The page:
Rostock International Parkinson's Disease Study (ROPAD)
ROPAD is an international, multicenter, epidemiological, observational study with the goal to investigate the genetic background of Parkinson’s patients. This study is closely linked to the scientific follow-up (LIPAD) study with the University of Lübeck.
The Rostock International Parkinson's Disease Study (ROPAD) is a global observational study focusing on the role of genetics in Parkinson's disease (PD). The major goal of the study is to characterize the genetics of PD to establish a better understanding of the disease progression, diagnosis, and treatment. Throughout this study, up to 20,000 participants from around the world, made up of PD patients and individuals at high risk of developing PD, will be tested over a period of two years – with the overall aim of identifying 1,500 LRRK2-positive participants.
PD can be caused by several factors, including environmental factors, genetics, and aging. In recent years, a growing number of PD related genes have been described – including LRRK2 and GBA. Thus, the identification of new genes and mutations associated with PD will not only improve our understanding of the underlying molecular mechanisms, but may also lead to the development of new drugs and treatments.
In the case of a LRRK2 mutation, the participant may be offered participation in future clinical studies.
Design: International, epidemiological, observational, non-interventional study
Study population: PD patients and high-risk populations
Number of participants: 20,000 participants
First participant in: April 2019
Last participant in: December 2023
Objectives: Epidemiological analysis of the prevalence of LRRK2-positive patients and of patients with PD-related gene alterations (other than LRRK2 gene) in a cohort of PD patients
Identification of 1,500 LRRK2 positive patients and of ~500 patients with monogenic PD (other than LRRK2)
Find out how you can participate: ClinicalTrials.gov
ROPAD is a global study currently being conducted in the United States, Brazil, Europe, and Israel. Participating countries and the geographic distribution facilitate a broad genetic and ethnic background that mirrors the global population.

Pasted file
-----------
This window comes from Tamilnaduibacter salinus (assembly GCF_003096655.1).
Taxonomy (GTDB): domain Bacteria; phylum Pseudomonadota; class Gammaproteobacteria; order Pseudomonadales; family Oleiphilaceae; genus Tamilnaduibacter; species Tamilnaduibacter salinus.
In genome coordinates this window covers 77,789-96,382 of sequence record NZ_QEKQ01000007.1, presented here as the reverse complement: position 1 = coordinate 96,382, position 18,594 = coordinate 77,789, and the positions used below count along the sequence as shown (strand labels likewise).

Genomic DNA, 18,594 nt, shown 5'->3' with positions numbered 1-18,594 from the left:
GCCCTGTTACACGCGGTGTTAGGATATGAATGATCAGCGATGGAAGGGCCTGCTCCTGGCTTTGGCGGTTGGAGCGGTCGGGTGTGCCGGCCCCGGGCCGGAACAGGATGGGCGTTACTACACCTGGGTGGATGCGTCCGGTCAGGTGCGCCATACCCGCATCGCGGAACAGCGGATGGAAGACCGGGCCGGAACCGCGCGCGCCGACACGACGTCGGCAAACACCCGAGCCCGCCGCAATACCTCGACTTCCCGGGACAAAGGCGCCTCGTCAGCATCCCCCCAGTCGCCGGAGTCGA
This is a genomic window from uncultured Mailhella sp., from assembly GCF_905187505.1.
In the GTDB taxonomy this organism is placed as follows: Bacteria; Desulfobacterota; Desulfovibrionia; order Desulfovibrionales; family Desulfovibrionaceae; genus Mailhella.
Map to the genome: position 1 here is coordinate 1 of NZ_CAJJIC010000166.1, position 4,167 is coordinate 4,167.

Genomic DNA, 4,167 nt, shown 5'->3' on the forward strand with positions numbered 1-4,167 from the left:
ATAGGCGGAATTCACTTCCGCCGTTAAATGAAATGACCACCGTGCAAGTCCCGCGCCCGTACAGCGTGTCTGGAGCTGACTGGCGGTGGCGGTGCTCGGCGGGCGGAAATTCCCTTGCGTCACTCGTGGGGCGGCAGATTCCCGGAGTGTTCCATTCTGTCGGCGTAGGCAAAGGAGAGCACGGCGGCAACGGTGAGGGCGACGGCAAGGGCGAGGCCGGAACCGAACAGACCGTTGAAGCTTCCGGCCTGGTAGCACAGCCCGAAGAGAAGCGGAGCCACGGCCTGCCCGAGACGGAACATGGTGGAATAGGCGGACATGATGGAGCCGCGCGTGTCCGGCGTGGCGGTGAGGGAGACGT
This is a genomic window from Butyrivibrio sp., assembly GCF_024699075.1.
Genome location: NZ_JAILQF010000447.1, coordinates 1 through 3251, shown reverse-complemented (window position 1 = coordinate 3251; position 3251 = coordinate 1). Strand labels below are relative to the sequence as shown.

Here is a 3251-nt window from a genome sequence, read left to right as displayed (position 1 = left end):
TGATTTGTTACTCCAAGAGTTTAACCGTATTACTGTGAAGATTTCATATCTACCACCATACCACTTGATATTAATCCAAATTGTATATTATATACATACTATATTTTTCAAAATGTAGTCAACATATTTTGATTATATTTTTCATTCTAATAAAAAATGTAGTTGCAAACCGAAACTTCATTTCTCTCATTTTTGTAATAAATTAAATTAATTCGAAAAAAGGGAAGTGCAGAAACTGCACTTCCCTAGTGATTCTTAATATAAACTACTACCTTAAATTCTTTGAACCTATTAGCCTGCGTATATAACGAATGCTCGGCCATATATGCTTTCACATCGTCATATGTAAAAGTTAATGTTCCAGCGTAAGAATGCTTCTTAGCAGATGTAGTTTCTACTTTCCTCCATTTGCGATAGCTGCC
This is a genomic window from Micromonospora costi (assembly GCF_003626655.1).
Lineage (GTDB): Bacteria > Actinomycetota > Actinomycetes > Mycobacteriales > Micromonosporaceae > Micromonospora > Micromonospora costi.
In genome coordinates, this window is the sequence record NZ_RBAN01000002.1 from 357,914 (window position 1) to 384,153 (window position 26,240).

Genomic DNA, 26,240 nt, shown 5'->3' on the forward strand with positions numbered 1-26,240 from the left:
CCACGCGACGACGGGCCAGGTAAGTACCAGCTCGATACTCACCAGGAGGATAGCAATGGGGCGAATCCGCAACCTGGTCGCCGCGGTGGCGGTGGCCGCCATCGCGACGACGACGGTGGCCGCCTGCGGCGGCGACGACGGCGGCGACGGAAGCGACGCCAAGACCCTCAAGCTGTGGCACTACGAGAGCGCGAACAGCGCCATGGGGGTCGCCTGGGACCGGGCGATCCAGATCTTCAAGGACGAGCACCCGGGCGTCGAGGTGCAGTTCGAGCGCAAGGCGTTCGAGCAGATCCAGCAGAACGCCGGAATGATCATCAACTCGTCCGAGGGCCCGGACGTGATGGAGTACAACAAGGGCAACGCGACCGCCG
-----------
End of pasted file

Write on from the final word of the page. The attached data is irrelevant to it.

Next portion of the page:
- One of the most common neurodegenerative disorders worldwide: Approximately 1% of individuals over 60 years are affected
- Likelihood of developing PD increases with age and is more frequent in males
- Both genetic and environmental factors may contribute to PD
- Characterized by pathological toxic protein deposits in neurons, leading to a deficiency of neurotransmitters such as dopamine
- Clinical symptoms include tremors, muscle rigidity, postural instability, and gait abnormalities
Who can participate in the ROPAD Study?
The participation in the study is available for individuals older than 18 years of age and who fulfill the following criteria:
- Informed consent is provided.
- Clinically diagnosed with PD
- First- and second-degree family memeber of a Positive LRRK2 participant enrolled in the ROPAD Study
- At high risk due to ethnicity/family history.
What should I expect from participating in the ROPAD Study?
As a participant in the ROPAD Study, you will be asked to provide a signed consent form, a small blood sample, which will be applied to a CentoCard®, and a short clinical history, as well as to perform a neurological exam.
The CentoCard® will be sent and analyzed in CENTOGENE’s laboratory for mutations that may be relevant to PD.
If you have agreed to being informed about the genetic testing results, your doctor will share the medical report with you.
After receiving your genetic test results, your doctor can provide further consultation or you/your doctor can request a free genetic counseling via this email: genetic(dot)counseling(at)centogene(dot)com. During counseling, you will have the opportunity to gain a deeper understanding of your medical results and the impact of the findings on your family.
CENTOGENE’s partners from the University of Lübeck (Prof. Christine Klein, MD and Prof. Meike Kasten, MD) will contribute to further clinical and genetic assessments via the program, “LRRK2 International Parkinson’s Disease Project (LIPAD).” All ROPAD-enrolled participants with any genetic mutation can be enrolled in the LIPAD study. Additionally, the University of Lübeck aims to collect 500 healthy controls (no LRRK2 mutation and no PD manifestation), who are recruited from the families of unaffected mutation carrier.
For the idiopathic PD patients, the University of Lübeck aims to collect 1,500 PD patients without a mutation in LRRK2, who are recruited from those who have tested negative.
CENTOGENE's pharmaceutical partner DENALI Therapeutics Inc. (California, U.S.) develops investigational therapies for the treatment of neurodegenerative diseases, as well as others. Any participant testing positive for LRRK2 mutations that meets eligibility criteria may be offered participation in one of their future clinical studies.